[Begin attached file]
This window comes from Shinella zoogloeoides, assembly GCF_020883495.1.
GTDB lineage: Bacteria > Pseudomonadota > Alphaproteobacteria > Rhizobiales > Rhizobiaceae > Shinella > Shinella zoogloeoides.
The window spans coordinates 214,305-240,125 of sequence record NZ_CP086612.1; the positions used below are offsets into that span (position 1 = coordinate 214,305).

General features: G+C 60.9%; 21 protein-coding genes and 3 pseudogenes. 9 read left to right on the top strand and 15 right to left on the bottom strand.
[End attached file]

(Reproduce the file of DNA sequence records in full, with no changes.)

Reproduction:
This window comes from Shinella zoogloeoides, assembly GCF_020883495.1.
GTDB lineage: Bacteria > Pseudomonadota > Alphaproteobacteria > Rhizobiales > Rhizobiaceae > Shinella > Shinella zoogloeoides.
The window spans coordinates 214,305-240,125 of sequence record NZ_CP086612.1; the positions used below are offsets into that span (position 1 = coordinate 214,305).

General features: G+C 60.9%; 21 protein-coding genes and 3 pseudogenes. 9 read left to right on the top strand and 15 right to left on the bottom strand.